Hot and Bothered was such an enjoyable read. I found myself completely absorbed in the story, and feeling incredibly invested in what happened to all of the characters — that’s a feat!
Jules and Tad are hopelessly in love with each other, but refuse to admit it. Instead, they’re best friends whose lives are so intertwined that they’re almost family. While Jules struggles to regain her independence while adjusting to motherhood, Tad focuses on opening a wine bar. Both feel the need to defy what they think their families view as failures, but sometimes undermine themselves with poor self-confidence.
The linchpin in this story is that Jules finally decides to begin dating. When every male in her life runs interference, Tad tries to give her space. When Jules’ son’s previously anonymous father shows up wanting to be a father, she’s forced to reassess the needs of herself and her family.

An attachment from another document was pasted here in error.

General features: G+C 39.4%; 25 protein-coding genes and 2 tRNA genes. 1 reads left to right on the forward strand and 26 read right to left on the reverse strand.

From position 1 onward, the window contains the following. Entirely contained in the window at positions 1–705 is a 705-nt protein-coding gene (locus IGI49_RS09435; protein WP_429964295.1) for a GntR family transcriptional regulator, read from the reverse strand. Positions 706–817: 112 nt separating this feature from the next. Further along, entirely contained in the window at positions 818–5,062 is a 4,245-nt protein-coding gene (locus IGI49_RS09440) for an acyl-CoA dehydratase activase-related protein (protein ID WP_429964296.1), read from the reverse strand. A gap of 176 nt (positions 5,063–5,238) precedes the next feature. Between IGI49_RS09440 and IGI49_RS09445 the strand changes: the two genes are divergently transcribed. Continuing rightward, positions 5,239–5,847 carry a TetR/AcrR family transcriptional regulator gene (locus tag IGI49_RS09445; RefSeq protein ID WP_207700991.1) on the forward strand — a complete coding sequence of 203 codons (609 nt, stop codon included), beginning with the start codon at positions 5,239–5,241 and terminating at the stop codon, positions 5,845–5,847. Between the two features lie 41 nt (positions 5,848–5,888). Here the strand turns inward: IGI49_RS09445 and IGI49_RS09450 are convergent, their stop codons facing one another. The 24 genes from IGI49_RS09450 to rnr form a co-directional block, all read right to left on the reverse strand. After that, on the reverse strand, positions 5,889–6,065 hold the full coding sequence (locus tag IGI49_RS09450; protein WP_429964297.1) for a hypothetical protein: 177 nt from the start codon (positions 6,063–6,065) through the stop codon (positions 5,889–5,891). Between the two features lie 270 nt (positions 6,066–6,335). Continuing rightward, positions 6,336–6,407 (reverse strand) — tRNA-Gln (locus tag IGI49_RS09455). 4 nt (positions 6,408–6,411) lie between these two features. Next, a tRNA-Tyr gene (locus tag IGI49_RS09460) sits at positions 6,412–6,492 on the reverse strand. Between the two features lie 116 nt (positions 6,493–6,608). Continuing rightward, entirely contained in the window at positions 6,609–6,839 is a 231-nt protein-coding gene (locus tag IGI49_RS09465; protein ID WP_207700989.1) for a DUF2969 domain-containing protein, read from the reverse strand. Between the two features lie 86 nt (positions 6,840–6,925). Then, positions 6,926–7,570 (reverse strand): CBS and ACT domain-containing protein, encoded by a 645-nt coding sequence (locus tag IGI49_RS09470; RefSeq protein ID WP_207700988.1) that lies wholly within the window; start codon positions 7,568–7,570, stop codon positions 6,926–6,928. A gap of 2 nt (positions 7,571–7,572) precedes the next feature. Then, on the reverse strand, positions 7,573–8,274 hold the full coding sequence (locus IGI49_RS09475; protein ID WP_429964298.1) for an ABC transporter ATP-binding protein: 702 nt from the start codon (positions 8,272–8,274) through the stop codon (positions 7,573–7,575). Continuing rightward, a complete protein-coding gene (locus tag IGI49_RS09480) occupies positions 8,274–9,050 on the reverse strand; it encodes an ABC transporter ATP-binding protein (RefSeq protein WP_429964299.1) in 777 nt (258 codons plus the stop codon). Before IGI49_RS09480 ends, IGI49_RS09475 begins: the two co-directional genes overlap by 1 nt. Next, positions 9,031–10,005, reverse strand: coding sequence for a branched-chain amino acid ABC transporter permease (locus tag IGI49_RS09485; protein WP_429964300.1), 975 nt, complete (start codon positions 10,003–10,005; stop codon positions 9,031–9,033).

Meader did a solid job of developing these characters. Although this is book three, there is sufficient background on everyone. It stands up well as a stand-alone book, though I would likely enjoy the added context from the first two in this series. The background and personal contemplation from Jules and Tad is honest and believable. They’re flawed humans, and Meader depicts that well without making them seem helpless.
The plot was also well-presented. The characters all brought different pieces to the story, so there is a great balance of humor, romance, and drama rolled into this story. There’s also a lot of food and wine involved, which can never be a bad thing.
Note: Hot & Bothered is a sequel to All Fired Up.